The real estate attorneys at Schneiders & Associates, L.L.P. are expert in interpreting and negotiating commercial leases, and would be happy to guide any prospective tenants through the process.
By Roy Schneider, Esq.
You are purchasing a home, and the escrow officer asks, "How do you want to hold title to the property?" In the context of your overall home purchase, this may seem like a small, inconsequential detail; however nothing could be further from the truth. A property can be owned by the same people, yet the manner in which title is held can drastically affect each owner’s rights during their lifetime and upon their death. Below is an overview of the common ways to hold title to real estate:
Tenancy in Common
Tenants in common are two or more owners, who may own equal or unequal percentages of the property as specified on the deed. Any co-owner may transfer his or her interest in the property to another individual. Upon a co-owner’s death, his or her interest in the property passes to the heirs or beneficiaries of that co-owner; the remaining co-owners retain their same percentage of ownership. Transferring property upon the death of a co-tenant requires a probate proceeding or another post-death transfer.
Tenancy in common is generally appropriate when the co-owners want to leave their share of the property to someone other than the other co-tenants, or want to own the property in unequal shares.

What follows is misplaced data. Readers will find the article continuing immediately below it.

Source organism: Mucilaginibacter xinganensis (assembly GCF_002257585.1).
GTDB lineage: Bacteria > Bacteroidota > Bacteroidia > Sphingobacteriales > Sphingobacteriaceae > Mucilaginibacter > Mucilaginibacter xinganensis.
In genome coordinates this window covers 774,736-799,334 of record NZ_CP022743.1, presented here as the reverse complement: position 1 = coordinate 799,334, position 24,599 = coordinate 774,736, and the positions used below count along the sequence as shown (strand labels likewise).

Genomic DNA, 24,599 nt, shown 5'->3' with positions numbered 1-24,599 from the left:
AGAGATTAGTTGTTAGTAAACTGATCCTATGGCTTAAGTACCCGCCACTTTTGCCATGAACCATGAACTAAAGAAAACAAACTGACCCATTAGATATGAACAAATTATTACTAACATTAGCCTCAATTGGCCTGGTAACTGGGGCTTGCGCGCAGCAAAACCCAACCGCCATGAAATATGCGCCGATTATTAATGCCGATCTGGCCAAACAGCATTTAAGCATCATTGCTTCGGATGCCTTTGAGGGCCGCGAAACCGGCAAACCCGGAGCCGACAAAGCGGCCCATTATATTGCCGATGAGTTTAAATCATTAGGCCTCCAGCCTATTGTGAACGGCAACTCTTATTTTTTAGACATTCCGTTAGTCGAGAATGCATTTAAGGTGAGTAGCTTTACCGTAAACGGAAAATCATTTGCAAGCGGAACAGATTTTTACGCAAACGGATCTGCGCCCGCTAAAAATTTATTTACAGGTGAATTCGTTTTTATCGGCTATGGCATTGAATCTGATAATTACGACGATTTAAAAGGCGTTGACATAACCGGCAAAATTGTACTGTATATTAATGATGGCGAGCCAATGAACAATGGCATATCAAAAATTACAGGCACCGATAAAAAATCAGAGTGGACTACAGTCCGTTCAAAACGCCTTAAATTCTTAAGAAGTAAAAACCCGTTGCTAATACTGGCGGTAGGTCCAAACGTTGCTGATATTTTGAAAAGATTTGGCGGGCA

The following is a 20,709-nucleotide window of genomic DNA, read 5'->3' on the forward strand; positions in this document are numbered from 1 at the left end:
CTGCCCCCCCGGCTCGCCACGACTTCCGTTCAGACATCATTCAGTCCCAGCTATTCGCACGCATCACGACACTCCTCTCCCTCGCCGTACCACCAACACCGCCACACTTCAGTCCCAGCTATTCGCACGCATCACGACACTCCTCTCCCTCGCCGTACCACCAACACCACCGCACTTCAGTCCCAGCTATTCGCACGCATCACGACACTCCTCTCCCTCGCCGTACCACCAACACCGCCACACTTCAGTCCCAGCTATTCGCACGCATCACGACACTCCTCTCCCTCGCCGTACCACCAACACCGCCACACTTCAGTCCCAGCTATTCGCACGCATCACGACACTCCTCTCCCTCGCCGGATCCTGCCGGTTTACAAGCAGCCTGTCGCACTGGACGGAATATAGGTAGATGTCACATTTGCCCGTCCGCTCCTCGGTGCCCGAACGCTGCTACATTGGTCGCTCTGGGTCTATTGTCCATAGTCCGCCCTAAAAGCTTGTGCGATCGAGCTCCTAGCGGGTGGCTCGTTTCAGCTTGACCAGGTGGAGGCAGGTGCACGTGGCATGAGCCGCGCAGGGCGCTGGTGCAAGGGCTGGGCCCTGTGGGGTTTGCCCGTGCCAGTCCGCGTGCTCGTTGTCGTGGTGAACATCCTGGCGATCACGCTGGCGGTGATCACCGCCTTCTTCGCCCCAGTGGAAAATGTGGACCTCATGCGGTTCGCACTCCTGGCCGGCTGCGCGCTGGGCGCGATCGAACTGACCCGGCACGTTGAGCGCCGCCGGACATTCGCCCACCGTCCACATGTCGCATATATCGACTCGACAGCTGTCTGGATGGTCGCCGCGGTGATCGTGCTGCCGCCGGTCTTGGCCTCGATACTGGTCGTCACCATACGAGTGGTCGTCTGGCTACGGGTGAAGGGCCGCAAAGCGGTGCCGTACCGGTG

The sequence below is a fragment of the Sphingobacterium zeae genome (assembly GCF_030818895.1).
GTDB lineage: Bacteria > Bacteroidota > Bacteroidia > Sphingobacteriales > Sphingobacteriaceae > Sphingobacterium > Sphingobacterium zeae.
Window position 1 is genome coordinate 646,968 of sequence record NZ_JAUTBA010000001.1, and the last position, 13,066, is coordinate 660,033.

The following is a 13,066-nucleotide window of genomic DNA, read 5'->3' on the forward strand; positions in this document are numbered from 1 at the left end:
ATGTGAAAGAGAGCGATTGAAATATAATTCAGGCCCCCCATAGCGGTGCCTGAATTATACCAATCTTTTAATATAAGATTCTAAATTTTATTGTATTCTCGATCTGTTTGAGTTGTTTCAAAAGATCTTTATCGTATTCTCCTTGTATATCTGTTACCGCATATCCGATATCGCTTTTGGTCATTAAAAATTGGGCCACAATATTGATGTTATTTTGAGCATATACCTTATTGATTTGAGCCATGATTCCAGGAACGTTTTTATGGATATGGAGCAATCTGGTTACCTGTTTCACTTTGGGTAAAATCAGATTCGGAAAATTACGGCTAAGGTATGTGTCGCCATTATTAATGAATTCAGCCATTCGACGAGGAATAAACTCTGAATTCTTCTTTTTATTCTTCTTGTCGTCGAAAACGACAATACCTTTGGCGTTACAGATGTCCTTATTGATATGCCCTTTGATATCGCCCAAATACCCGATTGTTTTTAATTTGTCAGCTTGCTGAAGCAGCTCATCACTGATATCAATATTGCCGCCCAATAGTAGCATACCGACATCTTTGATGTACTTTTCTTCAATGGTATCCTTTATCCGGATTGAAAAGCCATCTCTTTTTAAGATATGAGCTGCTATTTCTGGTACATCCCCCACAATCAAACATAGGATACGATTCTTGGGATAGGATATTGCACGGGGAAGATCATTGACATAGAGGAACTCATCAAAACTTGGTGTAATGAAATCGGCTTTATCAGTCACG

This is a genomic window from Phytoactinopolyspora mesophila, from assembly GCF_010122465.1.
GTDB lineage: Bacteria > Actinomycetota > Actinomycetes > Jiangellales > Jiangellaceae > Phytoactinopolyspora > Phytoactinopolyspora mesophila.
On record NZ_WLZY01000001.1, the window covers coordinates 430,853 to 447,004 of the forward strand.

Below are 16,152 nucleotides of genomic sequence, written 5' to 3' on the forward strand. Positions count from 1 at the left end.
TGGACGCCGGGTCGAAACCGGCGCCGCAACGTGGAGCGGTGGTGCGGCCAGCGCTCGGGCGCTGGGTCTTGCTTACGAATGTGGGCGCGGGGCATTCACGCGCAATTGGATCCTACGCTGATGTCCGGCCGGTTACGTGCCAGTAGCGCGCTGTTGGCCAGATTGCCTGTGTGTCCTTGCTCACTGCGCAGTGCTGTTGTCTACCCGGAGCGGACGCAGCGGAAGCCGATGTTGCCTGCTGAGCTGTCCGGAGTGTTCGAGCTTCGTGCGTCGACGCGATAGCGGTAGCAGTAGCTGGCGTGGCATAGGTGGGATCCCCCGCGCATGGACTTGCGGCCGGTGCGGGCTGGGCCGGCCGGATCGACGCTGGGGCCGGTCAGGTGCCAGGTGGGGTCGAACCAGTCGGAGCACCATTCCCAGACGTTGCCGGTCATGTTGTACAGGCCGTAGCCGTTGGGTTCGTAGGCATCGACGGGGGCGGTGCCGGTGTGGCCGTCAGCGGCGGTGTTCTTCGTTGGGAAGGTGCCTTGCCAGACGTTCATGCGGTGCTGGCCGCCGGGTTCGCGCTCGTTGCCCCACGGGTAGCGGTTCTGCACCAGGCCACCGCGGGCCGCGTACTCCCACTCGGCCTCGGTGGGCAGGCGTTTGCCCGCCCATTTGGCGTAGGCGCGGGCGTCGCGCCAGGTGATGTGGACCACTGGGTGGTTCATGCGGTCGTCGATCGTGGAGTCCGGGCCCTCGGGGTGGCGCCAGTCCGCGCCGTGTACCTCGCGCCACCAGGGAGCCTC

Joint tenants are two or more owners who must own equal shares of the property. Upon a co-owner’s death, the decedent’s share of the property transfers to the surviving joint tenants, not to his or her heirs or beneficiaries. Transferring property upon the death of a joint tenant does not require a probate proceeding, but will require certain forms to be filed and a new deed to be recorded.
Joint tenancy is generally favored when owners want the property to transfer automatically to the remaining co-owners upon death, and want to own the property in equal shares.
Community property exists for married couples or registered domestic partners, and only exists in some states. With community property, the surviving spouse receives a “step-up in basis” when the first spouse dies. This means that the basis value of the property is raised to the fair market value on the date of death of the first spouse. This can be a huge advantage to couples who may have bought their property for a much lower value than present values.
Holding property as community property does not guarantee the property to be distributed to the surviving spouse or partner however. A person can transfer their half of community property to someone else. To avoid that, property can be held as "Community Property With Right of Survivorship", which not only allows for a step-up in basis, but also acts like a joint tenancy with an automatic right of survivorship between spouses or partners.